Is this what Google's Yeti controller looks like?

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The patent has a January 31, 2019 publication date, and uses line drawings to outline what is mostly pretty standard fare for a console controller.

What this all potentially means is that when Google presents its big keynote at GDC in San Francisco next week, it won't be revealing any "Googlebox" console at all.

A patent has appeared on the US Patent and Trademark Office (USPTO) website, detailing games controller tech that could be part of the Yeti set-up.

It is not yet fully known whether Yeti will be a streaming service only, based on its successful Project Stream tests at the end of past year, or if Google will also release a dedicated console unit. The controller offers the traditional D-pad, thumb sticks, four primary buttons, and four trigger buttons. The only Google-specific detail in the diagrams is the inclusion of a Google Assistant icon on the lower edge of the controller's face, which could be a button or light-up indicator.

The company could release a low-priced set-top box similar to an Ouya that plugs into TVs and plays mobile games, select AA titles, and acts as a main conduit for the Project Stream cloud streaming subscription. The game controller itself has a built-in notification system that can notify a player of various game-related responses (i.e. chat notification, leaderboard changes, etc.). Instead of being used with a specific device, the Google controller would be used with several devices and device types - so you could have one controller that worked across a television screen, a PC, a tablet, and a mobile phone.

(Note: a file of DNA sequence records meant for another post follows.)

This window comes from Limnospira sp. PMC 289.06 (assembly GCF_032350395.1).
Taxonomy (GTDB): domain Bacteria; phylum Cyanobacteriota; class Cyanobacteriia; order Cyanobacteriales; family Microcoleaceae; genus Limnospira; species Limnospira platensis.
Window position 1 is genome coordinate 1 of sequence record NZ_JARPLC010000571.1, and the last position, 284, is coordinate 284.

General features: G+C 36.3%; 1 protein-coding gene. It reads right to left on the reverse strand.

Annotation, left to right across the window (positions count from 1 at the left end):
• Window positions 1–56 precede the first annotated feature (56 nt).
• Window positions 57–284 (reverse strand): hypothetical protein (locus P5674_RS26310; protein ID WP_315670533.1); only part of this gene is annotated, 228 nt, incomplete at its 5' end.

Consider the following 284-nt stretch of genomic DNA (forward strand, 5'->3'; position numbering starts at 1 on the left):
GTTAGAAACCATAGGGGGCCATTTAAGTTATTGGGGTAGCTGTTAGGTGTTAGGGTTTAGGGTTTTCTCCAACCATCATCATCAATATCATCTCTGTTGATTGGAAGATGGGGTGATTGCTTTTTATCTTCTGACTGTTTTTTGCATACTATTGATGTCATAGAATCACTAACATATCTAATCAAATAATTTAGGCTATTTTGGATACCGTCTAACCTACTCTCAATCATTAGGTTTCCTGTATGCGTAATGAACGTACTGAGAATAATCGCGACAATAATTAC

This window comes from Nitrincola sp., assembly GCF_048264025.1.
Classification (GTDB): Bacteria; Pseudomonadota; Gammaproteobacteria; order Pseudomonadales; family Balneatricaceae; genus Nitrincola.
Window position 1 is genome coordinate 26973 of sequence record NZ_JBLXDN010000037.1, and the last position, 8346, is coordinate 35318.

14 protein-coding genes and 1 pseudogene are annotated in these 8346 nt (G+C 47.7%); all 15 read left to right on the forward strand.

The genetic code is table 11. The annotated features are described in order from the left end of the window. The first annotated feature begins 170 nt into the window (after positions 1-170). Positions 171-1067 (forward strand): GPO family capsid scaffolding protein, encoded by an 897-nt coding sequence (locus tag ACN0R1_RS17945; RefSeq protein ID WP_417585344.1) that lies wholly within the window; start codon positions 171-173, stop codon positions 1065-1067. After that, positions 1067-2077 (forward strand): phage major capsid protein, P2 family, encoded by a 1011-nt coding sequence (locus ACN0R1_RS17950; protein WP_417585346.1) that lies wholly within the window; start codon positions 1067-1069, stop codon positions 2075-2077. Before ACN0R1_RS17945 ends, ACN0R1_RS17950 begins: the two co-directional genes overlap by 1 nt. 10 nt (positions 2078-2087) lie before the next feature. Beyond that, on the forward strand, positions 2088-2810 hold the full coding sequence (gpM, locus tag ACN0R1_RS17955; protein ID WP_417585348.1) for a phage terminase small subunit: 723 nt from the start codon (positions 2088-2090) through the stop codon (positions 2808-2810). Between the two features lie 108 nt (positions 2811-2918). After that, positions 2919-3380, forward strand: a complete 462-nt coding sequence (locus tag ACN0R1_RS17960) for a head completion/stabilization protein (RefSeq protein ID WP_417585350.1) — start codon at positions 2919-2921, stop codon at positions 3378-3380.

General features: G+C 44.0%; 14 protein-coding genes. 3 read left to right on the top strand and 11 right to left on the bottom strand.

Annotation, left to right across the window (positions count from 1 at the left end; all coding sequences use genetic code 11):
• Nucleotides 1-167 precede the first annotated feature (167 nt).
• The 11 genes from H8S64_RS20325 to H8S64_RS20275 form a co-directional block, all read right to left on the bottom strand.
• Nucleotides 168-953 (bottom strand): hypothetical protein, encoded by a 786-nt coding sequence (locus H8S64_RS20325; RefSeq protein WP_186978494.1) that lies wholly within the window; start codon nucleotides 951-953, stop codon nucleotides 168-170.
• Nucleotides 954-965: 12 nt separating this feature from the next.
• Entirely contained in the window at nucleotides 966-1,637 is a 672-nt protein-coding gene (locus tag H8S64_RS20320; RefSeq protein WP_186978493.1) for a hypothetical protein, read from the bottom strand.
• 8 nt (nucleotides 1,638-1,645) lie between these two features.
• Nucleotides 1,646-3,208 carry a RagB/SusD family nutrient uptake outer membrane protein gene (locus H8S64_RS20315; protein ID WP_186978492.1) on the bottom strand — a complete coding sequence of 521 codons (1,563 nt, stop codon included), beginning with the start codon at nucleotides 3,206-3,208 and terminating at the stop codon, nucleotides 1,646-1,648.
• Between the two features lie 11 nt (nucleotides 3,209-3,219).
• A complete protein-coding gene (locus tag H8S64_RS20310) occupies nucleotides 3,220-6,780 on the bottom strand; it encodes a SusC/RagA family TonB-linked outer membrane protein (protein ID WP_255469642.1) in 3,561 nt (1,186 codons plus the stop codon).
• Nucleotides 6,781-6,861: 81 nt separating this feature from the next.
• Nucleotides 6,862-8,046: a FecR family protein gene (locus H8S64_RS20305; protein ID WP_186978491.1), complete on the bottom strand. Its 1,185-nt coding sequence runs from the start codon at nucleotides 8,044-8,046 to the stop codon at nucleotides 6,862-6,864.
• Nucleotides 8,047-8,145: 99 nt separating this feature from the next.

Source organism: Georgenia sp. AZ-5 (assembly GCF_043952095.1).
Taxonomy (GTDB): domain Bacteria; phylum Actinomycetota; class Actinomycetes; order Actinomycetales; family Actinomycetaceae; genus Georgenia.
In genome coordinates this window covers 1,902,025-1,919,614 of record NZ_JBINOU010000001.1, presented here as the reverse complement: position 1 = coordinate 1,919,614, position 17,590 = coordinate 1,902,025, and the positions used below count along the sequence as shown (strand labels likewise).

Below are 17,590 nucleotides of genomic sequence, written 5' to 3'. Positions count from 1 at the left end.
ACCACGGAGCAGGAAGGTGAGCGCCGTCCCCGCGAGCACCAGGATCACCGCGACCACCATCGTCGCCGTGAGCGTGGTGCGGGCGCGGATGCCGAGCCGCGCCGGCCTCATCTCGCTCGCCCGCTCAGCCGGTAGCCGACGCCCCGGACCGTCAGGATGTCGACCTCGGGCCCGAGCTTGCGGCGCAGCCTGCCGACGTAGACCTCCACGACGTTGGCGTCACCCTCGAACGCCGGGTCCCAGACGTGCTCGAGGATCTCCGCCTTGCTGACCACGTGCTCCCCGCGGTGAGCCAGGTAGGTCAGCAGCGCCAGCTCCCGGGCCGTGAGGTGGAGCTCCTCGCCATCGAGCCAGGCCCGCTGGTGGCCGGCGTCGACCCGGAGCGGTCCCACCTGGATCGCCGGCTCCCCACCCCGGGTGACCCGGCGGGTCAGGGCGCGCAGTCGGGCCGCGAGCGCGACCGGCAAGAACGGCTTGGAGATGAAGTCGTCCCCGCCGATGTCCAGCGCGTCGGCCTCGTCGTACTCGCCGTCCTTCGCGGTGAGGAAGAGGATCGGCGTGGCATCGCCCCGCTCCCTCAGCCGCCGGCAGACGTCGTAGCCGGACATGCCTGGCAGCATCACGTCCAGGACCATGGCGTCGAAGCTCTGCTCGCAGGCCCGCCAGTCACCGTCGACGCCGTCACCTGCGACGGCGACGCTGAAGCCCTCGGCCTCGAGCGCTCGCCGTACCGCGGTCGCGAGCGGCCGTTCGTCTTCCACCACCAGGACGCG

Interestingly, Kotaku's Jason Schreier suggested it would be more than just a streaming service, tweeting that he's heard "Google has put money into both" streaming infrastructure and games.

Whatever it is, we'll find out for sure March 19.

"We haven't heard many specifics about Google's video game plans, but what we have heard is that it's a three-pronged approach: 1) Some sort of streaming platform, 2) some sort of hardware, and 3) an attempt to bring game developers under the Google umbrella, whether through aggressive recruiting or even major acquisitions".

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